If you’ve been following the news on self-driving cars, you may have noticed that many of the autonomous vehicle makers are using LIDAR (Light Imaging Detection And Ranging) for on-board object detection. For many autonomous automobile applications, LIDAR is a better choice than the other commonly used object-detection technology, RADAR (Radio Detection And Ranging). But when it comes to high-quality, affordable object detection that needs to stand up to rough environments, RADAR is a wise choice. Here’s why:
LIDAR sensors find objects by emitting high-frequency laser light pulses and then measuring the time (in nanoseconds) it takes for some of those pulses to strike on the object, bounce back and strike the sensor. As the object moves, a processor inside the LIDAR sensor saves information about each returned pulse and can generate an accurate 3D image of the object, where it is relative to your equipment, which direction it is moving in, and how fast it is going. A LIDAR image can be so accurate that it cannot only detect pedestrians 100 yards away but tell which direction they are facing. LIDAR has even been used to track the growth of leaves and branches to measure overall forest growth.
LIDAR has been in the news so often as media coverage of driverless cars grows, so many people mistakenly think it is a new technology. The U.S. military and NASA invented LIDAR in the 1970s, although it wasn’t “on anyone’s radar” until the 1990s, when it was (and still is) used as a geographic-mapping tool. In short, LIDAR is an extremely accurate tool for detecting the form and location of an object. It is capable of creating highly detailed images, recreating details of less than an inch on an object that is more than 100 yards away. The downside is that it is an expensive technology.
If LIDAR is the pretty pony in the pasture, RADAR is the workhorse. Invented in 1940, RADAR does not return as accurate an object image as LIDAR, but it can do it in the rain, snow, sleet, hail, fog, mud, and dust. It is also more accurate than LIDAR at night and in cloudy conditions. RADAR works similarly to LIDAR, but it emits radio waves instead of laser beams. Because laser light waves are shorter than radio waves, LIDAR can generate a more detailed image of the object. It can also detect much smaller objects than RADAR, although radio waves are more than capable of detecting humans. Both radio and light waves travel at the same speed (186,000 miles per second), so both systems refresh object-location data at the same speed.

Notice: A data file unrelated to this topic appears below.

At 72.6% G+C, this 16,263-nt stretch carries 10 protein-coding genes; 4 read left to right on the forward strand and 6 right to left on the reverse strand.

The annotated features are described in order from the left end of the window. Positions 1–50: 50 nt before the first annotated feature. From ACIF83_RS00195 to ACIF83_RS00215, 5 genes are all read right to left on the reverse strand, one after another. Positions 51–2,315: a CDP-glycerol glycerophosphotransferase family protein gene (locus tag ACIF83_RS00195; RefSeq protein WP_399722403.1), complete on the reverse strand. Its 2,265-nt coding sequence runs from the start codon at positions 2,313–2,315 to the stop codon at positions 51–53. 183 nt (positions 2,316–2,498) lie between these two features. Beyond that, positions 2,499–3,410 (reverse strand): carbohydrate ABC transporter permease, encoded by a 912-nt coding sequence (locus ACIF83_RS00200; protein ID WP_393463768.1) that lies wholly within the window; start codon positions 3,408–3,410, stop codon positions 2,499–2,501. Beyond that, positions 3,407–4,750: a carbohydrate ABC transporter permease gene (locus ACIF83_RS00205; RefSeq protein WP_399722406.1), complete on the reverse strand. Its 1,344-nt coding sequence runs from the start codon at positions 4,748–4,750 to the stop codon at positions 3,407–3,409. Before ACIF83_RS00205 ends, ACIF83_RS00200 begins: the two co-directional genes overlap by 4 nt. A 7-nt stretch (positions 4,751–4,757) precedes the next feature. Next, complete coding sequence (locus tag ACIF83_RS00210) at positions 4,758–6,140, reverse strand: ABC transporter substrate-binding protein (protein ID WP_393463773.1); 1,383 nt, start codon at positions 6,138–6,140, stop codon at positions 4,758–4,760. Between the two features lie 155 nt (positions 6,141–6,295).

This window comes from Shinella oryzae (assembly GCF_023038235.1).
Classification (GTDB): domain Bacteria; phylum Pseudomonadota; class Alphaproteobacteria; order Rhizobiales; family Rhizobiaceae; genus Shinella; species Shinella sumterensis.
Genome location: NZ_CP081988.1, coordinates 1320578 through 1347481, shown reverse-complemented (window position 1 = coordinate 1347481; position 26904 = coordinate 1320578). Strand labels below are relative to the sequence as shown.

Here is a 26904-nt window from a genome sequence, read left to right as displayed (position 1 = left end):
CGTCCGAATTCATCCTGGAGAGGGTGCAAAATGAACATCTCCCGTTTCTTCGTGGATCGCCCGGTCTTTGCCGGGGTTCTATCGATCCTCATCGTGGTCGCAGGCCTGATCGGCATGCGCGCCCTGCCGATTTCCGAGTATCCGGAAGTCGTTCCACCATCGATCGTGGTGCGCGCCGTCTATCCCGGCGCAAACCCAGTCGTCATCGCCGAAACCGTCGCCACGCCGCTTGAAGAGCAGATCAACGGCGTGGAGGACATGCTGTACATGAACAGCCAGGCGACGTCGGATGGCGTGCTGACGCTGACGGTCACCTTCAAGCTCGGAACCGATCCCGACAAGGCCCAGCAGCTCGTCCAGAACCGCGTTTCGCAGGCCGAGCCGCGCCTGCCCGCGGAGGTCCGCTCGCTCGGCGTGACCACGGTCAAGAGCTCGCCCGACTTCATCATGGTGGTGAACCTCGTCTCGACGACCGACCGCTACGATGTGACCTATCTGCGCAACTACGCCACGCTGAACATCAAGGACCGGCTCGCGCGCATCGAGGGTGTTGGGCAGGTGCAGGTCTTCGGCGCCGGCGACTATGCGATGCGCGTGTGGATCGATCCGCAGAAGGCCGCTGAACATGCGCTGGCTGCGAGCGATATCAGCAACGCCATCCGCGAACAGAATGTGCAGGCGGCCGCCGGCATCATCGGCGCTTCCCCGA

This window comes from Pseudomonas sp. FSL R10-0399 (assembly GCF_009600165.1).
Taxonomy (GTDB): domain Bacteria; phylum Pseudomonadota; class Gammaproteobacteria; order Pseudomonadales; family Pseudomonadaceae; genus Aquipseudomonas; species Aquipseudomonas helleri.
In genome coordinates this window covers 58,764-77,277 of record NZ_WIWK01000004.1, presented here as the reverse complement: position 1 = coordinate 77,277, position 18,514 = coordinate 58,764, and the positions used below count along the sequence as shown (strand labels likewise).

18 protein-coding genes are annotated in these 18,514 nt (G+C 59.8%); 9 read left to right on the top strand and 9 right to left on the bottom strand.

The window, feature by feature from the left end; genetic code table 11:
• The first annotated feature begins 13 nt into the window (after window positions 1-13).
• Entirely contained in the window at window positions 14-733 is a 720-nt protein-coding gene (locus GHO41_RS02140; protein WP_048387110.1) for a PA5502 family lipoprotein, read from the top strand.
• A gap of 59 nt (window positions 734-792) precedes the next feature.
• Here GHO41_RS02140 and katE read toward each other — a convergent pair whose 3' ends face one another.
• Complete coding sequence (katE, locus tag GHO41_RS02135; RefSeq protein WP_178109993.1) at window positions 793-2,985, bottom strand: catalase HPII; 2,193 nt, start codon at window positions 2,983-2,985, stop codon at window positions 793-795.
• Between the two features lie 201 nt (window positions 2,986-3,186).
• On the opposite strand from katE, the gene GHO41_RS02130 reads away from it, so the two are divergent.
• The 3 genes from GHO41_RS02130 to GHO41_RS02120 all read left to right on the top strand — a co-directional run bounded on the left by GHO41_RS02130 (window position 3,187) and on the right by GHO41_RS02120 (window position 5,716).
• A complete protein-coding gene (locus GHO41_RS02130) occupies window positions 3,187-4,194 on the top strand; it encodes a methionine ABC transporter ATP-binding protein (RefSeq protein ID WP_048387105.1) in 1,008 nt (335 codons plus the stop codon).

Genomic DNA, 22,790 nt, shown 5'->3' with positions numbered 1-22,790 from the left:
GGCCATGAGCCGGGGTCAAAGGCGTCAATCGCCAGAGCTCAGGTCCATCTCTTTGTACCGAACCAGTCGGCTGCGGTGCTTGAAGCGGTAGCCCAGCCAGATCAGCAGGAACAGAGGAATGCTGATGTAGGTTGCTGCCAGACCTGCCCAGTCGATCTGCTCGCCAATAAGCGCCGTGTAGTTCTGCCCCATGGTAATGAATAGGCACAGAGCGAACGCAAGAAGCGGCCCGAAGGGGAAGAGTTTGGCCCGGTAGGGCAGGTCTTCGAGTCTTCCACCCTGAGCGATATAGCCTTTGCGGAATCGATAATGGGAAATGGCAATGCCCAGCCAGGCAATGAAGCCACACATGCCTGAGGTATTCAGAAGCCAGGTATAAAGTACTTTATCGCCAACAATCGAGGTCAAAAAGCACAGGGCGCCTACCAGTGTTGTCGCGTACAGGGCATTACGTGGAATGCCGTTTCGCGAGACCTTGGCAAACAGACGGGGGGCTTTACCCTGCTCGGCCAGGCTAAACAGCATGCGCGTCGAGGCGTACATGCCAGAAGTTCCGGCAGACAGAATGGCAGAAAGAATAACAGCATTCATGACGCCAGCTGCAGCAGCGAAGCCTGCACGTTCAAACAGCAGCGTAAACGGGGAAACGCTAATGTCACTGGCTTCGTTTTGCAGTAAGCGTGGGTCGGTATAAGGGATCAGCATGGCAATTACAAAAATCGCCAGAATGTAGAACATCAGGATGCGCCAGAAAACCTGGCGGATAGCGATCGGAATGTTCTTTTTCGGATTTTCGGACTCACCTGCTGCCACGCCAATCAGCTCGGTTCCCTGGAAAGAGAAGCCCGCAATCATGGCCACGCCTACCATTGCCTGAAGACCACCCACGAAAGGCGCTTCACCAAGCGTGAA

RADAR systems cost considerably less than LIDAR systems, which typically require expensive components such as high-speed electronics, CCD receivers, optics, and motors as well as the lasers themselves. Both systems will benefit from being supported by on-board cameras, mirrors, and blind-spot detection sensors.
The point of this post is not to say that one of these object-detection technologies is better than the other. If your equipment typically operates in harsh environments such as construction sites or mines, RADAR would make more sense. Adding RADAR as a side turn assist or rear blind spot monitoring system in addition to a LIDAR system only adds another level of safety for both operators, other drivers, and vulnerable road users.